The Experience: Glimpses of sun and the rapidly waning school year are getting locals riled up for summer. What better way to officially ring in the season than to pick a flat of ripe, sun-kissed berries and make jam? Or you might eat most of them on the way home and enjoy the last morsels in a pie or with a dollop of whipped cream. Yum. Kids love traipsing through the fields to find ripe berries, and somehow what you could buy at the store or farmer’s market is even sweeter when you’ve spent a summer day harvesting them yourself.
What to pick when
Local strawberries have been scarce so far – the colder spring has pushed the season out a little – but area farms are predicting the sweet red morsels will be ready as early as mid-June. And that’s just the beginning of the berry splendor around town.
According to a calendar published by Tri-County Produce, a group of direct-to-the-public area farms, you can fill your pails with boysenberries and raspberries in late June or July, cherries and marionberries in July, and blueberries and blackberries from late July to September. Since actual harvest times fluctuate, always call before you go to make sure what you want is available.
Where to go
The greater Portland area boasts a bounty of u-pick farms within an hour’s drive. We like no-spray or organic produce and there are plenty of choices. Some favorites are:
* West Union Gardens – Multiple varieties of berries, starting with raspberries in late June or early July. Nice picnic area under shady trees. Not organic, but many crops aren’t sprayed. Call for opening date; westuniongardens.com.
* Smith BerryBarn – No-spray berries throughout the summer and a Berry Festival on July 4th. Open now, call for berry schedule; smithberrybarn.com.
East Portland and Clackamas County
* Morning Shade Farm, Canby – U-pick berries are grown with only organic or naturally derived treatments. Call for berry schedule; 503-651-2622.
* Thompson Farms, Boring – No-spray berries and other produce 1 mile north of Hwy 212. Call for berry schedule; 503-667-9138.
* Farmer John’s Produce, McMinneville – U-pick berries and other produce, organically produced but not yet designated organic. Father’s Day strawberry activities. Call for berry schedule; farmerjohnsproduce.com.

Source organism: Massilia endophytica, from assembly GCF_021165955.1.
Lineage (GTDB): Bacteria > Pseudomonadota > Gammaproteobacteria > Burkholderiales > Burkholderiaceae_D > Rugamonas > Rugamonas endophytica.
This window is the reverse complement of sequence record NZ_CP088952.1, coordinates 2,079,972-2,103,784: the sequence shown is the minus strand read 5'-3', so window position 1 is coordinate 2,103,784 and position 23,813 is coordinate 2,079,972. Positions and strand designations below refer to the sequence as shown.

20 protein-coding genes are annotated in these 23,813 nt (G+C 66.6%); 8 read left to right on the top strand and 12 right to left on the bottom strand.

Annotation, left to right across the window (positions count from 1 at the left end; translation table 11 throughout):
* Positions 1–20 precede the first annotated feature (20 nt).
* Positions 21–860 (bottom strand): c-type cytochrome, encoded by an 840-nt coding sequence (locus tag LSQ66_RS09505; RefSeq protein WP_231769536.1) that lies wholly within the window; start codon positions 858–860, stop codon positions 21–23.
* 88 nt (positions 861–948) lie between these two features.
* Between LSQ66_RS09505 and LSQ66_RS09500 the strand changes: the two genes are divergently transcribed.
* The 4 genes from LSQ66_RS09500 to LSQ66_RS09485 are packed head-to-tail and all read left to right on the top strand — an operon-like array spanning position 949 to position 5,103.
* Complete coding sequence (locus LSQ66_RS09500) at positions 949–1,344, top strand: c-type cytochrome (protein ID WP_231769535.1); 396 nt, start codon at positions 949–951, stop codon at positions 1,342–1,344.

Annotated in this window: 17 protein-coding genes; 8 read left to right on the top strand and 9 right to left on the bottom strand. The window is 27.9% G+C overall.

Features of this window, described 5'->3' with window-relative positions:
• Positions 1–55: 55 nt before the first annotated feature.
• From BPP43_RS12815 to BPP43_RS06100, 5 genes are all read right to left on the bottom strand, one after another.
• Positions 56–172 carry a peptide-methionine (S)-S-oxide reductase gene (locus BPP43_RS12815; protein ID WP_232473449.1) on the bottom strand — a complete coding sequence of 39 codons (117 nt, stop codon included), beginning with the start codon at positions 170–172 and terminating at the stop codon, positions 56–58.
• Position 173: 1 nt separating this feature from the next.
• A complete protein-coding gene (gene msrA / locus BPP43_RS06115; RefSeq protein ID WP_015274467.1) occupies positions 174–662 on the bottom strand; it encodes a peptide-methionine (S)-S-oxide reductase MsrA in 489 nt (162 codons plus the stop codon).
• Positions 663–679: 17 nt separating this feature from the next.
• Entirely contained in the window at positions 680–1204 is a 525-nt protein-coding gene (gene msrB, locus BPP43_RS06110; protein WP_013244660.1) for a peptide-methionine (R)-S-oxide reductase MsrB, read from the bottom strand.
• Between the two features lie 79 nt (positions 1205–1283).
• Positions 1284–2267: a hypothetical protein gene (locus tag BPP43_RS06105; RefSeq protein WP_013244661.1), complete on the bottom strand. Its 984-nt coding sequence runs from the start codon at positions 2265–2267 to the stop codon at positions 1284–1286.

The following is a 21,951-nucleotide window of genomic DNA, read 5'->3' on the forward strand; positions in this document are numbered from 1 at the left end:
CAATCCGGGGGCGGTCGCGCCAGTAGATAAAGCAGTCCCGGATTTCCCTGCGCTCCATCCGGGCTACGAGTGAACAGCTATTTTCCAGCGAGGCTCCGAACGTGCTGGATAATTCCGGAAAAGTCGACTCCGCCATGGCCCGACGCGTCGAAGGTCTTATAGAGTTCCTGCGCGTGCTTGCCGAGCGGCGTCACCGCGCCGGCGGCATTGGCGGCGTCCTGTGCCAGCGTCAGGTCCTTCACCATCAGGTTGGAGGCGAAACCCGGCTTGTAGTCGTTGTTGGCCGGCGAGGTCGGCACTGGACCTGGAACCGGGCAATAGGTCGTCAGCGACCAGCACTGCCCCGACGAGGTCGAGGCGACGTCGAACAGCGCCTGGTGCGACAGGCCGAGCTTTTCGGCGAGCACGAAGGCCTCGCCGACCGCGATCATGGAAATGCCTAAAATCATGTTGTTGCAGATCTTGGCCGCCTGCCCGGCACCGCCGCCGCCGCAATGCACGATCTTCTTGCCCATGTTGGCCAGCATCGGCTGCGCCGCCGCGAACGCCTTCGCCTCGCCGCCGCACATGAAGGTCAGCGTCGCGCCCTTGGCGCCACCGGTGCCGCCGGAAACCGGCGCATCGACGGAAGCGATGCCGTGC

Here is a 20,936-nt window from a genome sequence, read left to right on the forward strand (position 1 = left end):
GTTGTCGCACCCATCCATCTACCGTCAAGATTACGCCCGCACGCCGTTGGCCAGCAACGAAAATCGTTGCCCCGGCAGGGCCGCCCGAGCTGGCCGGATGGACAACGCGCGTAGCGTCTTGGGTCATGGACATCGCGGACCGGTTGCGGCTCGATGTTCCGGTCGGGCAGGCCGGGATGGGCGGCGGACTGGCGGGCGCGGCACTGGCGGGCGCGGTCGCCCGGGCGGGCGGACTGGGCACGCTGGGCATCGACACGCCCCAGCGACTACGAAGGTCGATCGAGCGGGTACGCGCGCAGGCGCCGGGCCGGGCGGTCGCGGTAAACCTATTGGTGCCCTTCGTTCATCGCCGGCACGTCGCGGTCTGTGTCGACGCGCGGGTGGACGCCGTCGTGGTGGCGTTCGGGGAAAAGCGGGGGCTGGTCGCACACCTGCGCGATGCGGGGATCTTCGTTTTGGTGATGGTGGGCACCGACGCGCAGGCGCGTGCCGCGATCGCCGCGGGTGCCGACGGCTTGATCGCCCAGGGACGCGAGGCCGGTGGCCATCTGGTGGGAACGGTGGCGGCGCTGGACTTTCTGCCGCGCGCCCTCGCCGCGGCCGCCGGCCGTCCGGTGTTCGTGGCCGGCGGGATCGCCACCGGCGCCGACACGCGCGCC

* Bella Organic – 100 acres of organic berries, herbs and other produce, including pumpkins and a maze in fall. Opens June 18. Bellaorganic.com.
* Kruger’s Farm Market – 150 acres of produce including u-pick berries and a Berry Jam June 18th and 19th. Call for growing practices. Open now but call for berry schedule; krugersfarmmarket.com.
Hood River: U-pick farms here tend toward apples, pears and cherries. A favorite is Hood River U-Pick Cherries, with almost-certified organic cherries that start in late June or early July. Call for exact dates; hoodriverupickcherries.com.
Inside information: Always call ahead, as hours may vary and u-pick crops may be closed for days at a time for ripening. Most farms welcome kids but not pets; always call ahead if you want to bring your dog. Bring water and snacks, sunscreen and hats, plus containers. Some farms provide them, but it’s better to be on the safe side in case they run low. Cash and checks are a good idea too as not all farms take debit cards. And be sure to respect the grounds and the rules – remember, these farms are often also someone’s home.
The 411: For a listing of u-pick farms in Washington, Multnomah and Clackamas counties, visit tricountyfarm.org. You’ll find a seasonal calendar and can search by location, produce type or description. For farms in and beyond those counties, try pickyourown.org/OR. Not all farms or offerings are u-pick so be sure to ask when you call.
June 7th, 2011 | Category: Family Fun Reviews